After Wolf completed his Ford apprentiship, he was hired in 1934 to work in Chrysler Corporation's engineering department. By World War II, he rose through the ranks to become a superintendent at the Chrysler tank plant in Warren, Michigan, where he supervised 450 employees. While at Chrysler, Wolf was captain of the Tank Arsenal team in their company's ten-team bowling league. Other team names were Dodge Main, Super-finishers, and De Soto Engineers, etc. 

Fred also bowled on a the Stroh's Keglers team in the industrial league where he was their strongest bowler. On April 29, 1941, he won the individual competition in Detroit's American Bowling Conference out of a field of 32 of the city's top bowlers. He bowled 647 [three game total] while the next best competitor totaled 619. Fred clearly had found his groove.


On August 14, 1944, at the age of thirty-four, Wolf hurt his back playing softball which forced him to retire from the semi-professional bowling circuit. He was made manager of the Stroh's Keglers and introduced the bowlers over the public address system and reported scores. Norman White of radio station WJR asked Fred if he ever thought about doing a bowling show on radio. "What would it take?" Fred asked. White answered, "Get a guest, write an interview. Write the whole show--opening and closing--but leave two spots for commercials."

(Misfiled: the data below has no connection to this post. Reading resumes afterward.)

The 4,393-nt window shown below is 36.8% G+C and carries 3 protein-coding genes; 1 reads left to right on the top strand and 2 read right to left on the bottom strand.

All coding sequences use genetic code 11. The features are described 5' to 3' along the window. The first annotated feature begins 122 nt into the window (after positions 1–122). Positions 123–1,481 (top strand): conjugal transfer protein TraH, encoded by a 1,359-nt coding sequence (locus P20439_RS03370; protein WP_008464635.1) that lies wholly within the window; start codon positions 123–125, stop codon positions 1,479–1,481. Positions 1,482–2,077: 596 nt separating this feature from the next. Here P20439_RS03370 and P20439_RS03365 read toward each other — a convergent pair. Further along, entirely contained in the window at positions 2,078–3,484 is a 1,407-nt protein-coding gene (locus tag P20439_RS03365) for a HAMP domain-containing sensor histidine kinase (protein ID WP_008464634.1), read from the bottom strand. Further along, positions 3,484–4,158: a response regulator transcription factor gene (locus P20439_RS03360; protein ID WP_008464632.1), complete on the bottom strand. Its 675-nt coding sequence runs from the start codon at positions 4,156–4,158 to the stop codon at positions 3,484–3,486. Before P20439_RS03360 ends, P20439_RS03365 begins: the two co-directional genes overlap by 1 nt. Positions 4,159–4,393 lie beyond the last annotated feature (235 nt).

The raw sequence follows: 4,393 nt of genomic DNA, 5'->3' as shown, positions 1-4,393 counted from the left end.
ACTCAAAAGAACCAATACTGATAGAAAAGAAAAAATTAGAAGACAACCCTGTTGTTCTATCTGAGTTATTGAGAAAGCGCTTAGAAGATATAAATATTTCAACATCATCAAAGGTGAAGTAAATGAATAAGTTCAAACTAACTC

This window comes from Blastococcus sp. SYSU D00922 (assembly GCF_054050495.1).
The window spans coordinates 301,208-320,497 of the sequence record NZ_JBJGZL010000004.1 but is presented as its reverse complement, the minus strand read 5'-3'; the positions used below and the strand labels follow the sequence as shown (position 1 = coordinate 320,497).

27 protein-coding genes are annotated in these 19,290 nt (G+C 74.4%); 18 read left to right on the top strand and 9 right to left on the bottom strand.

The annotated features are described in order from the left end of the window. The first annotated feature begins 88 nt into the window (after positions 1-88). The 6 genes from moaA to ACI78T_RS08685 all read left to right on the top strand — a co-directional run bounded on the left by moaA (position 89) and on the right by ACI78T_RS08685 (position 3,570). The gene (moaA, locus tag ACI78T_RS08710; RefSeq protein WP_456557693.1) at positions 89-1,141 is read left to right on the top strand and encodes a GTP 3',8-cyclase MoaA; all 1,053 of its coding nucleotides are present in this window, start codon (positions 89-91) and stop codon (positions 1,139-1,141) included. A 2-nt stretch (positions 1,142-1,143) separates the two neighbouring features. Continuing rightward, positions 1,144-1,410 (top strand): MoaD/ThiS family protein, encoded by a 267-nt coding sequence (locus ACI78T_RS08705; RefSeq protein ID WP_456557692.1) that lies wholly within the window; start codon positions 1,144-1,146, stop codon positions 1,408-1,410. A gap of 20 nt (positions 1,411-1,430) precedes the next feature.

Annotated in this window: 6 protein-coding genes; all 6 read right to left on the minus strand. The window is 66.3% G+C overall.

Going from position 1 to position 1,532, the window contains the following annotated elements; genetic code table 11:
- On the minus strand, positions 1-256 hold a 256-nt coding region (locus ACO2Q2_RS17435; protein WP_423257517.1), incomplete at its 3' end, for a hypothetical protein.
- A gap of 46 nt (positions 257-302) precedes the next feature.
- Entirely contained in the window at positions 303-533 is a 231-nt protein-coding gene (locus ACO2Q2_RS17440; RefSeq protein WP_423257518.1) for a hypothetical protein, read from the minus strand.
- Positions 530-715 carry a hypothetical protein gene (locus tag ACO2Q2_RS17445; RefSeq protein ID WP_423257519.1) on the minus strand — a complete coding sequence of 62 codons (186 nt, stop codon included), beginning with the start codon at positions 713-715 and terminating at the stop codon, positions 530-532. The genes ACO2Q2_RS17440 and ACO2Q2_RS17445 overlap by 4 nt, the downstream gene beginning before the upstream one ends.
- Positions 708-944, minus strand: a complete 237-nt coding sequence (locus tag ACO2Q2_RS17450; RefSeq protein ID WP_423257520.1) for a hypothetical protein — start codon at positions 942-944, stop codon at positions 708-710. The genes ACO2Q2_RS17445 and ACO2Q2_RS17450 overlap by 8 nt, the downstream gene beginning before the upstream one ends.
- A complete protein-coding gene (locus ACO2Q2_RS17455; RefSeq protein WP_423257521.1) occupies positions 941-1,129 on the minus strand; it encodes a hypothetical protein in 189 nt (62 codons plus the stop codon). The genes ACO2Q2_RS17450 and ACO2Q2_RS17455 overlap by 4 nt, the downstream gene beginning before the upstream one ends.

While recuperating from his back injury at home, Fred was listening to the World Series on the radio and wondered outloud to his wife Emily if a bowling tournament could be broadcast the same way. "Why not?" Emily answered. 

Fred shopped the idea around to Detroit radio stations before finally being accepted by WXYZ-Radio beginning his long broadcast career. His first weekly show was named The Ten Pin Talker. It was only fifteen minutes long, sponsored by E&B breweries. Wolf reported bowling scores from around Detroit and profiled top bowlers. Broadcasting opened up the bowling and the professional sports world for him.

Radio's The Ten Pin Talker led four years later to television's Make It and Take It, a program where local bowlers would try to make some of bowling's most difficult combinations for cash. Following the success of that program, WXYZ gave Wolf a bowling series called Bowling Champions in 1950. Wolf began live, lane-side broadcasting which became popular locally.

Championship Bowling title card

In 1956, the American Broadcasting Company, WXYZ's parent company, asked Wolf if he would like to announce a coast-to-coast program called Championship Bowling for ABC Sports. That program began a twelve-year national run which did much to popularize bowling nationwide and advance the sport.

In the early days of television, bowling was a winter sport, so the WXYZ station manager asked if Wolf could report on something besides bowling. Soon, he was reading baseball scores, announcing boxing and wrestling matches, commentating at golf tournaments, and hosting the popular Hot Rod Races from the Motor City Speedway where midget race cars competed in 25 lap races, and as an added bonus, there was a demolition derby event which Detroiters took an instant liking to.